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August 20, 2019Cart

Politics

by Daily Voice
by DV

Connecticut Pension Fund Restructuring Continues To Fall Short

Gov. Ned Lamont at a recent company signing ceremony.
Connecticut's pension funding ratio has fallen by 10 percent since 2011.

A state employee pension fact sheet released this week by the state Office of Fiscal Analysis found that -- despite efforts to fully fund Connecticut’s state employee retirement system -- the funding ratio has dropped from 48 to 38 percent since 2011.

Connecticut’s unfunded pension liabilities for state employees totaled $21.2 billion as of 2018, according to the state’s valuation. The fact sheet listed the average active employee salary as $69,743 and the average pension as $38,284. 

Required payments to fully fund the State Employee Retirement System have grown rapidly since 2009, according to the information provided by OFA.

In 2009, SERS required $753.7 million per year in order to meet its annual required contribution. The state short-changed the pension fund that year by seven percent and continued paying less than the required amount by as much as 20 percent through 2011.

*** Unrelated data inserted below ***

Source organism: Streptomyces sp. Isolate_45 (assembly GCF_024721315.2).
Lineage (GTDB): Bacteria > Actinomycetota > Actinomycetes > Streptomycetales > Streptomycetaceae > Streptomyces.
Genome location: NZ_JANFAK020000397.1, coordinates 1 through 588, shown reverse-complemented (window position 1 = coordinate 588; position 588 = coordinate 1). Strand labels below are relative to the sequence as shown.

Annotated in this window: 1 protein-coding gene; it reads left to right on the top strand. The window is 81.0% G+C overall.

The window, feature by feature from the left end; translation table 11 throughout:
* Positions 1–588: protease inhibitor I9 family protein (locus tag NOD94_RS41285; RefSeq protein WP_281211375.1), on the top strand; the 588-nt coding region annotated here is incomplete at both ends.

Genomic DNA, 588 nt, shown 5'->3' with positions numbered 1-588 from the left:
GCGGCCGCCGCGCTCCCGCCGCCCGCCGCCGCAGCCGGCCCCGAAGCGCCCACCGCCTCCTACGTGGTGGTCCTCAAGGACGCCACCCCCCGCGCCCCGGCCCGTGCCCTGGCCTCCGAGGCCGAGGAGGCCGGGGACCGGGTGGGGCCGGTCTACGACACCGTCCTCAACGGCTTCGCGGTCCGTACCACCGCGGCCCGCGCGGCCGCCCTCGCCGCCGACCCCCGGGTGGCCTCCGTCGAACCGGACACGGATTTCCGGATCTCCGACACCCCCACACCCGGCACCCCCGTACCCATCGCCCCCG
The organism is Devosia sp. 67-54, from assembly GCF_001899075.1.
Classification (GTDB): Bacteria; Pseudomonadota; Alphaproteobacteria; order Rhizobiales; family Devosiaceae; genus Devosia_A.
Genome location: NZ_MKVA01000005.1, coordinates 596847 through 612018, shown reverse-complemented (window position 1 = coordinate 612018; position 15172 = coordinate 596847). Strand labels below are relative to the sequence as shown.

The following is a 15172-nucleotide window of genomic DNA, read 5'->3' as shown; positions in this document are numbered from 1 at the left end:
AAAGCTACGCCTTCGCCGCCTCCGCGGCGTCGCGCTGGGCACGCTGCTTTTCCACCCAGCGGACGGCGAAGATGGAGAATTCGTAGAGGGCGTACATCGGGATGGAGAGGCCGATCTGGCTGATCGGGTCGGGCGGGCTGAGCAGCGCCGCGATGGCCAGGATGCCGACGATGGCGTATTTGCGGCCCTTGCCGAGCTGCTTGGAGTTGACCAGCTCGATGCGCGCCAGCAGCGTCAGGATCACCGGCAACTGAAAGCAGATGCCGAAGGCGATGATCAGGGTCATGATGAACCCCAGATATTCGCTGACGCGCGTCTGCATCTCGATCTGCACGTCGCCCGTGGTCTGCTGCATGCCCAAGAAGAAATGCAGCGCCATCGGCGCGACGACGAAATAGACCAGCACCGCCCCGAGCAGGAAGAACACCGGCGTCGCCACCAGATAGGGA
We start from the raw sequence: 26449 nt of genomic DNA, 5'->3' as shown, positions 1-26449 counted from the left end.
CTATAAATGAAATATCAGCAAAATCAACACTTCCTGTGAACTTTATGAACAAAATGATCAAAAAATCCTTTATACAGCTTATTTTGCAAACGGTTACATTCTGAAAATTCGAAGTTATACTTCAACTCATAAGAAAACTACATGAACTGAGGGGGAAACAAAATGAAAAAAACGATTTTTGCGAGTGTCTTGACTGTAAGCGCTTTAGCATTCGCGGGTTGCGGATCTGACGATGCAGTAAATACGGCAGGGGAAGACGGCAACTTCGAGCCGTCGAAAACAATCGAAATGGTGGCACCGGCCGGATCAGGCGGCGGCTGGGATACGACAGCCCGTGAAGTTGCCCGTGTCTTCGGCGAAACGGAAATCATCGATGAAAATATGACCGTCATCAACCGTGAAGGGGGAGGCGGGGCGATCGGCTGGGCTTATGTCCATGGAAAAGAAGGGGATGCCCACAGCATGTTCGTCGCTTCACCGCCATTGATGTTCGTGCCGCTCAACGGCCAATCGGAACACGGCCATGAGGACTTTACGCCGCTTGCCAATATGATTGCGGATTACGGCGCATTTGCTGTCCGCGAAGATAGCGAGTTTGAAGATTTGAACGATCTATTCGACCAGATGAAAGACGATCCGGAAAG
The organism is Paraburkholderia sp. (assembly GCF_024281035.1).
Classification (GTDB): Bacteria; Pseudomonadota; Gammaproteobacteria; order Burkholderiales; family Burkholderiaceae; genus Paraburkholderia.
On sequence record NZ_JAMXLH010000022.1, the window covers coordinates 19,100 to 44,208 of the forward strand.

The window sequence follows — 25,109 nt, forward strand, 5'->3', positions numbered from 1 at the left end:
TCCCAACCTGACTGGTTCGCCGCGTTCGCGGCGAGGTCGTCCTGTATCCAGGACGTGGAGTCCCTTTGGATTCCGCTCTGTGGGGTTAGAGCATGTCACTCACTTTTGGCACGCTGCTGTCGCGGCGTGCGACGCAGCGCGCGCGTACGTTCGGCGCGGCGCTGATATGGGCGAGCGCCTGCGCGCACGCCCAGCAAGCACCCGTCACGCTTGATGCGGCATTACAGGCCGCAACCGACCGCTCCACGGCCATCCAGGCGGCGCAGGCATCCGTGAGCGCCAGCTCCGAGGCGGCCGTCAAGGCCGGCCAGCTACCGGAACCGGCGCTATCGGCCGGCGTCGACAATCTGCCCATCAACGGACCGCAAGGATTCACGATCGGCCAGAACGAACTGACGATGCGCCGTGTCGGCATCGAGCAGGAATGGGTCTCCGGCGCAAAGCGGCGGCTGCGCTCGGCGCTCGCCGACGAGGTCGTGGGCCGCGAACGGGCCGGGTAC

Connecticut officials have spent the past three years restructuring tens of billions of dollars in pension debt that dates back more than 80 years. Under former Gov. Dannel Malloy’s administration, Connecticut maintained 100 percent funding from 2012 through 2014. Payments through 2017 hovered around 99 percent.

Those recent years of fully funding the pension system were not enough to undo two decades of short-changing the pension system under a series of agreements between governors Lowell Weicker and John Rowland and the State Employee Bargaining Agent Coalition.

Connecticut state law required the pension system to be fully funded by 1985 and to maintain that funding level. Agreements between union leaders and past governors, however, overrode that statute and allowed Connecticut to short-change the pension system. The result was a ballooning payment system which is now harming other state spending.

According to the OFA fact sheet, annual payments into SERS are projected to grow to $1.7 billion by 2021, a nearly $1 billion increase since 2009.

Connecticut’s pension problem affects nearly every aspect of state government as departments struggle to cope with rising fringe benefit costs due to unfunded liability payments. 

Pension payments are part of Connecticut’s “fixed costs” which also include Medicaid, debt services and retirement health benefits. Combined, those costs now account for more than 50 percent of state government spending.

Malloy, in 2017, extended the payment period to pay off the pension debt through 2044 in an effort to prevent Connecticut’s payments from spiking too high. 

Gov. Ned Lamont is extending those payments again by a few years in a similar effort to balance the state budget.